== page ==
A Liminal Interview – Imaginary soundtracks: An Interview with Ikue Mori (March 19th, 2012)

Ikue Mori is a Japanese visual artist, experimental musician and drummer who shot to prominence in the late-seventies as the driving percussive force behind No Wave pioneers DNA, her metronomic drumming acting as the perfect bedding for Arto Lindsay’s jagged guitar lines and the minimalist keyboards of Robin Crutchfield. After DNA disbanded, Mori became a pioneering member of the international improvisation scene, hailed for her use of drum machines in experimental music compositions. With collaborations with the likes of John Zorn, Evan Parker, Zeena Parkins and Christian Marclay, as well as her solo ground-breaking music, Mori has developed a remarkable body of work across a wide range of genres. On March 30th, Ikue Mori will be appearing with Norwegian artist Maja S.K. Ratkje at London’s Cafe Oto, so the Liminal sat down for an interview to discuss her wide range of projects, her history on the New York No Wave scene, and on how preparations have gone for the London show.

You’re set to appear at Cafe Oto with Maja S.K. Ratkje. How did this collaboration come about? Have you worked with her before?

We first met in Sweden 2004, on a double bill tour in Scandinavia with Hild Sofie, Lindha Kallerdahl, Lise-Lotte Noreliust and Lotta Melin and it was a very special moment of a memorable tour. Since then I’ve collaborated with her many times, either with Fe-mail or her alone; we recorded with Otomo (note: Yoshihide) in San Francisco, and she appeared with Phantom Orchard (note: Mori’s duo with Zeena Parkins) for our Orra album. We were also both involved in the recording of Treasure Hunt, recorded with Simon Balestrazzi, Sylvie Courvoisier and Alessandro Olla which just released on Ticon Zero in Sardinia. Recently, we were invited to play a trio with Fred Van Hove at the Follow the Sound festival in Antwerp.

With Maja being based in Norway, and yourself in New York, how have you prepared for this tour?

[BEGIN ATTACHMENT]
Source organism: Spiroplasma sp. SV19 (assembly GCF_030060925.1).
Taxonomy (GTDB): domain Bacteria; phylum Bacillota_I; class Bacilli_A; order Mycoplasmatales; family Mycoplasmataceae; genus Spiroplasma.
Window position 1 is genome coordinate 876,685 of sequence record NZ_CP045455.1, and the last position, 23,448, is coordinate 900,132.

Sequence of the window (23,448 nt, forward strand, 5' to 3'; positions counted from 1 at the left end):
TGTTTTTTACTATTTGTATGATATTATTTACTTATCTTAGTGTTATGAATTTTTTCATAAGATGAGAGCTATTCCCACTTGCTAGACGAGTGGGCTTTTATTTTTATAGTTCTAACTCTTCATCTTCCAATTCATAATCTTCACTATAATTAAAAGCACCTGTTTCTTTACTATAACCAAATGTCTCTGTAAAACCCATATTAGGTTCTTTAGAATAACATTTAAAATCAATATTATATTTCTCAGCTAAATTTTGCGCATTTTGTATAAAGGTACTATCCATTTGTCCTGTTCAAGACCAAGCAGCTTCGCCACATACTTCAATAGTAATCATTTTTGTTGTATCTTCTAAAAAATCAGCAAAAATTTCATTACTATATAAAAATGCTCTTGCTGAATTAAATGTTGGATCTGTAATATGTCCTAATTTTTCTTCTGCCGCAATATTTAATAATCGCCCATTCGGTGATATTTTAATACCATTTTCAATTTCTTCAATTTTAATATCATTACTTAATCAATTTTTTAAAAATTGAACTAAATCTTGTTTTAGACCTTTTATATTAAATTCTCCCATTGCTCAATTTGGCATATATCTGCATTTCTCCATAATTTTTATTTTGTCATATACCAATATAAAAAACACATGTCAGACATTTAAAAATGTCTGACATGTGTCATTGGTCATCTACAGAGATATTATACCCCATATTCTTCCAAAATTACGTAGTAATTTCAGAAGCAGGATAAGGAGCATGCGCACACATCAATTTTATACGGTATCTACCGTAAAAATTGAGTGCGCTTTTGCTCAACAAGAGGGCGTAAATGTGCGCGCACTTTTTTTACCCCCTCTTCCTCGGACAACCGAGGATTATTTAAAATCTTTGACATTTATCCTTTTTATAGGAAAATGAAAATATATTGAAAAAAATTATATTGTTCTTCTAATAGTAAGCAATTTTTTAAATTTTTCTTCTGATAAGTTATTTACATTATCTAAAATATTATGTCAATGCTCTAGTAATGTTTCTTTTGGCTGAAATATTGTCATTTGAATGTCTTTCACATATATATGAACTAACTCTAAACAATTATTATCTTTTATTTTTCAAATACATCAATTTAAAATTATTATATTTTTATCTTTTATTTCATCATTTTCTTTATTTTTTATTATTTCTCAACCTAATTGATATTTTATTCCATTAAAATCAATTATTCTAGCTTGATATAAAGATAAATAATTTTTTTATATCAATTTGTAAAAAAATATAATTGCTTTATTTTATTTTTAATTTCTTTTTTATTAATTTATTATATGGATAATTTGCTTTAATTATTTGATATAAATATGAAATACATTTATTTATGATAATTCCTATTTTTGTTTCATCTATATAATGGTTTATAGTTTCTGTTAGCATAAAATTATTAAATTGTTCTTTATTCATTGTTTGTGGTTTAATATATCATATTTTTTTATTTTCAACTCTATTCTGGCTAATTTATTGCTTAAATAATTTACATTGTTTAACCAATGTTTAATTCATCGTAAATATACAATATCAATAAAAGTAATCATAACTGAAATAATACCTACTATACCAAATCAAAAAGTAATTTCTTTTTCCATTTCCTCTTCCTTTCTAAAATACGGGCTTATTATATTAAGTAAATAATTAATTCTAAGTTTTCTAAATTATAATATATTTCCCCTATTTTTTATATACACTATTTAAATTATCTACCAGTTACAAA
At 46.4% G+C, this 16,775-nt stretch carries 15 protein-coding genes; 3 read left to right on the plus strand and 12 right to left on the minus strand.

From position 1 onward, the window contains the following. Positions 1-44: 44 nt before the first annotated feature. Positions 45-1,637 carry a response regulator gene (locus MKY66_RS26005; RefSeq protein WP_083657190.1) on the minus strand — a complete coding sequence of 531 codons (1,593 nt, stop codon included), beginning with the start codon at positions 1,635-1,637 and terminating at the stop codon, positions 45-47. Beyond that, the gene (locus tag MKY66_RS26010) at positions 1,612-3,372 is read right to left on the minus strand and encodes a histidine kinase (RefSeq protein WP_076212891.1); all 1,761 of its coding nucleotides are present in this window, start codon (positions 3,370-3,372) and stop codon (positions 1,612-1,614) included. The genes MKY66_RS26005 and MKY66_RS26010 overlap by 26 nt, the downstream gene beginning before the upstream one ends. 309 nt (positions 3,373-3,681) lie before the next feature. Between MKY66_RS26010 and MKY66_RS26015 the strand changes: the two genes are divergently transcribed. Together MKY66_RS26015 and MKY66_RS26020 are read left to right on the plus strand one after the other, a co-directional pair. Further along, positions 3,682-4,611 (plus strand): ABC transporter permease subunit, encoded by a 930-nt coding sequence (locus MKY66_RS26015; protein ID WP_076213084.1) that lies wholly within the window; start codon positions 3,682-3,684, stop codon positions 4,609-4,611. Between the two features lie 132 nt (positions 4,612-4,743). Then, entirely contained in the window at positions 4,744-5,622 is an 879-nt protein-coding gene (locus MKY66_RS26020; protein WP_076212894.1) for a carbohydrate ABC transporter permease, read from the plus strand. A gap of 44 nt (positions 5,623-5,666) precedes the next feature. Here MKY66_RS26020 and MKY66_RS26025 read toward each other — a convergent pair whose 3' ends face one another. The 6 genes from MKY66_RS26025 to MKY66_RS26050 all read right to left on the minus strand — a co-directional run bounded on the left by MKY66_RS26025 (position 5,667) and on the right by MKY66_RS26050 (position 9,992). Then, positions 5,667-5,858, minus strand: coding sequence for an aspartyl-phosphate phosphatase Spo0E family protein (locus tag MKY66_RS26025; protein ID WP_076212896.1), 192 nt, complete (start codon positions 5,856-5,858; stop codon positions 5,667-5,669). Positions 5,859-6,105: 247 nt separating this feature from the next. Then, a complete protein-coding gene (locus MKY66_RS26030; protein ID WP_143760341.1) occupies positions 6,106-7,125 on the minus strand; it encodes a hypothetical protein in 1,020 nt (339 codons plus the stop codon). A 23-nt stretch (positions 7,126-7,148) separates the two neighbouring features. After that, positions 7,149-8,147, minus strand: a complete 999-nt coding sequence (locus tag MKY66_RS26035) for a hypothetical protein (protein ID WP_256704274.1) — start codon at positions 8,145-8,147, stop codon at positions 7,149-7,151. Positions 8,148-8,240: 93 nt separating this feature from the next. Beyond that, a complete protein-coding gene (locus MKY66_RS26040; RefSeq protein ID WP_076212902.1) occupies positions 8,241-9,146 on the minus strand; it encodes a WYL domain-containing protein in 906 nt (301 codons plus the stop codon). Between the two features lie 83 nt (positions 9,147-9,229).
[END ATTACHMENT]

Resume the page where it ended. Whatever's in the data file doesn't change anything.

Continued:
Via the Internet, like everybody else!

Before getting onto your more recent projects, could you please tell me about how you got into music, and what made you decide to move to New York?

I came to visit NY in the late 70′s and many things happened within a 3-month period, including meeting Arto Lindsay joining DNA as a drummer. That was the beginning of my musical career.

How did you meet Arto Lindsay, Tim Wright and Robin Crutchfield and what led you guys to found DNA? Had you much experience of the drums before forming DNA?

First, Arto and Robin were trying to start a band and looking for a drummer and we held the occasional jam with Lydia (Lunch), James (Chance) and my friend Reck, who was a guitarist and had come to NY with me. I’d never played the drums before, but they asked me to I was the new drummer for DNA from then-onwards. Soon after, the No New York album was released, Robin left the band and we decided to go towards a more “rock” direction, with Tim Wright joining on bass.

Your style of drumming is very distinctive, even unique. How did you develop this style, and how did you work on it for recordings and gigs? Was it purely improvised?

My drum style was mixture of Japanese Taiko drumming, with some samba flavours through Arto’s influence. Actually, come to think of it, I played drums like a programmed drum machine would, not because my playing was precise but because I mentally constructed the way to play like programed drum set. Actually, none of DNA’s music was improvised. Each song was tightly constructed, with very few improvisation parts in them.